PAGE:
By Elor Nkereuwem
As permanent members of the United Nations Security Council, China and Russia have presented themselves as supporters of the principle of “African solutions to African problems.” Yet their voting behavior at the Security Council, and their support for U.N. peace operations in Africa, have not always been consistent with this rhetoric.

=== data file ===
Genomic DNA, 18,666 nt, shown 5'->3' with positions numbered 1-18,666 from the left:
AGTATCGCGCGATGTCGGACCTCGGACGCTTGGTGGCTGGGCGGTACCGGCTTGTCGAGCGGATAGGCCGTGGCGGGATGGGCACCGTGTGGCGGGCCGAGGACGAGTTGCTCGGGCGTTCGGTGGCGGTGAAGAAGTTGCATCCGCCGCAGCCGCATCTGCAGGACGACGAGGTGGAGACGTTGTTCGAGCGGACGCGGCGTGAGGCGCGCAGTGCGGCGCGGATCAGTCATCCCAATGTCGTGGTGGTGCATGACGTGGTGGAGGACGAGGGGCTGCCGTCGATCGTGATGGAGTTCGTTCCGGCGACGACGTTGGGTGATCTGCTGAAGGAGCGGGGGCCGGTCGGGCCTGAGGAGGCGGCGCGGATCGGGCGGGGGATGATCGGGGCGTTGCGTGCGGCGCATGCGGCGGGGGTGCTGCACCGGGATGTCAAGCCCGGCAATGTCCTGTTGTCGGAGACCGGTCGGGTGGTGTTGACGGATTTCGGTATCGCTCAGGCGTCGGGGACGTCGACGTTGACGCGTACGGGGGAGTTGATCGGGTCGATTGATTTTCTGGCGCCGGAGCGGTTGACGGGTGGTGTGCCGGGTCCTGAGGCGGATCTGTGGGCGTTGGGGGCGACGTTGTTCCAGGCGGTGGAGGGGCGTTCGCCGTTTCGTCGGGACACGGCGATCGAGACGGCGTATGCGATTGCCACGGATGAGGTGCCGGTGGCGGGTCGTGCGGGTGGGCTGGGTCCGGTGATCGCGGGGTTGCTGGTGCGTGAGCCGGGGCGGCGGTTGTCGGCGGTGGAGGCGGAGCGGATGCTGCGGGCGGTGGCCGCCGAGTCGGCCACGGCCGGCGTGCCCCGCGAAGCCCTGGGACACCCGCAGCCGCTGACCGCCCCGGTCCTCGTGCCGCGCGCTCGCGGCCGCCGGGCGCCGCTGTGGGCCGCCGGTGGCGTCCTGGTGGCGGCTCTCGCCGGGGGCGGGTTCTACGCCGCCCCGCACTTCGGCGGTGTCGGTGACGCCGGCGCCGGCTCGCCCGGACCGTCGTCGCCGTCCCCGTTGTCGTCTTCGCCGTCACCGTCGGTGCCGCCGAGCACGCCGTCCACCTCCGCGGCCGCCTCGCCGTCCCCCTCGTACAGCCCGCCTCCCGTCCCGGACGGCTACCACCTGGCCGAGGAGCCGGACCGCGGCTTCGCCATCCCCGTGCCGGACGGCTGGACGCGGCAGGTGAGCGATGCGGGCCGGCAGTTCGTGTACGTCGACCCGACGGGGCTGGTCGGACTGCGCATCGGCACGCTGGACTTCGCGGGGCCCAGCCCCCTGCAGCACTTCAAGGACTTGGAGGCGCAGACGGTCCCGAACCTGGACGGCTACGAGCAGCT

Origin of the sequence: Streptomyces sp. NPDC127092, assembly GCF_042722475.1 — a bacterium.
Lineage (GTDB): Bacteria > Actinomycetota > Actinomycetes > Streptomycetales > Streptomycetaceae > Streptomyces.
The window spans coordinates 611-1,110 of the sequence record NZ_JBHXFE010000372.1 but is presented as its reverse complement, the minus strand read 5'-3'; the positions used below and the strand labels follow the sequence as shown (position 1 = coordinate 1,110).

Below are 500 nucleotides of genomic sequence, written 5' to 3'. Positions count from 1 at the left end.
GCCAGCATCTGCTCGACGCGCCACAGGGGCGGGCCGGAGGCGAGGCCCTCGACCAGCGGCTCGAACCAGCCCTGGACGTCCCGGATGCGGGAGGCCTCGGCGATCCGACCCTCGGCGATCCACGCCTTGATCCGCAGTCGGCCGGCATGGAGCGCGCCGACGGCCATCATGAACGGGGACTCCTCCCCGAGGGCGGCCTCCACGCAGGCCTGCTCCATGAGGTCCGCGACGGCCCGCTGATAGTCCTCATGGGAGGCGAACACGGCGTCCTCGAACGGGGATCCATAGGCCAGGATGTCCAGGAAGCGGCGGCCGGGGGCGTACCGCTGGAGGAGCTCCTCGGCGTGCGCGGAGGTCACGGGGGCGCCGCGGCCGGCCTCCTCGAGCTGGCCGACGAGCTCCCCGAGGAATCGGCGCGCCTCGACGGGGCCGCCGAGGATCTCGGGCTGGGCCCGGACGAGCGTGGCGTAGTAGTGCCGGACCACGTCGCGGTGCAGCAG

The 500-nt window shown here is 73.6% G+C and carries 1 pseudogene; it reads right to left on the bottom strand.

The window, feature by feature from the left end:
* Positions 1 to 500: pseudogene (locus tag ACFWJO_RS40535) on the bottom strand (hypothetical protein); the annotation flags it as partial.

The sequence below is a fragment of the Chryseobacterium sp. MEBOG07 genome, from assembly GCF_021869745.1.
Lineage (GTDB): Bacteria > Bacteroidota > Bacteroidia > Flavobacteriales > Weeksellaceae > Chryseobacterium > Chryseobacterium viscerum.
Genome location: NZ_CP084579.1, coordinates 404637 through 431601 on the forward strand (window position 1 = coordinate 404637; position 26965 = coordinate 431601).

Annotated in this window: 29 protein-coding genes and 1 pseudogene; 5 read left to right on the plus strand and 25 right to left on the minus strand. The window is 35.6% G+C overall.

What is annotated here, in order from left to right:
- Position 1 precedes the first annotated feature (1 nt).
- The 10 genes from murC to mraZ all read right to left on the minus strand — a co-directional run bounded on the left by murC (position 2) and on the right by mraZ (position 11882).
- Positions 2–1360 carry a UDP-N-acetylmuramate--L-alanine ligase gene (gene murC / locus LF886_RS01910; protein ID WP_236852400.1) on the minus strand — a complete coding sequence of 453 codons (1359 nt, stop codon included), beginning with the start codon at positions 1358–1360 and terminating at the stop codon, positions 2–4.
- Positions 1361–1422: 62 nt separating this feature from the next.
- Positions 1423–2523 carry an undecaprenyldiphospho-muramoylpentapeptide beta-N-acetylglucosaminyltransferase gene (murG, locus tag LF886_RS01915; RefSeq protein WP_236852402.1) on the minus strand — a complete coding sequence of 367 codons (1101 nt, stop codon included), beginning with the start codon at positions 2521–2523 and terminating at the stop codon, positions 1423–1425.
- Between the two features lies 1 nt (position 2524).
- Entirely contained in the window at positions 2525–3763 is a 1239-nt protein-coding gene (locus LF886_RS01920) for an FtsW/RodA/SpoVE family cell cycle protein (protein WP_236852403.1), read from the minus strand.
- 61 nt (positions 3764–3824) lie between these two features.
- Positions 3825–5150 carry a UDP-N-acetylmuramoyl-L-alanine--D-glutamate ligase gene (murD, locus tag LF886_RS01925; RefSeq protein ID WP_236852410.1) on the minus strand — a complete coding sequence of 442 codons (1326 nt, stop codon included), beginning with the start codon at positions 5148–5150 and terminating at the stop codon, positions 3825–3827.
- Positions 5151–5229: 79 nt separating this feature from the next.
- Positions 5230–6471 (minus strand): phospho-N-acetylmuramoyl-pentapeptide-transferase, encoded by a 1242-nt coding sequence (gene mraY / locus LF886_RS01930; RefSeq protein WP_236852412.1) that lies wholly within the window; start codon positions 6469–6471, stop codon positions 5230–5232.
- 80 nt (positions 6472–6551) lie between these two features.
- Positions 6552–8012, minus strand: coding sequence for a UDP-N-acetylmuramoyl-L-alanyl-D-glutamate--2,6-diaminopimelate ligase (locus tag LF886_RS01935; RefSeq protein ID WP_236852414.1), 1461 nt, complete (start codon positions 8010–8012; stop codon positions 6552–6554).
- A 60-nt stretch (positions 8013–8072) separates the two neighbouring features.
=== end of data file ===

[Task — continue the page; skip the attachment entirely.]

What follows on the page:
This report analyzes how these two nontraditional actors have engaged with peace operations in Africa. It examines how China and Russia have responded to controversial U.N. missions in five African states: Sudan, South Sudan, Burundi, Mali, and Libya. It uses meeting records of U.N. resolution deliberations and debates since 1989, as well as interviews with stakeholders, to characterize how both states have behaved in the past, with a view to understanding how they may engage on peace operations in the future.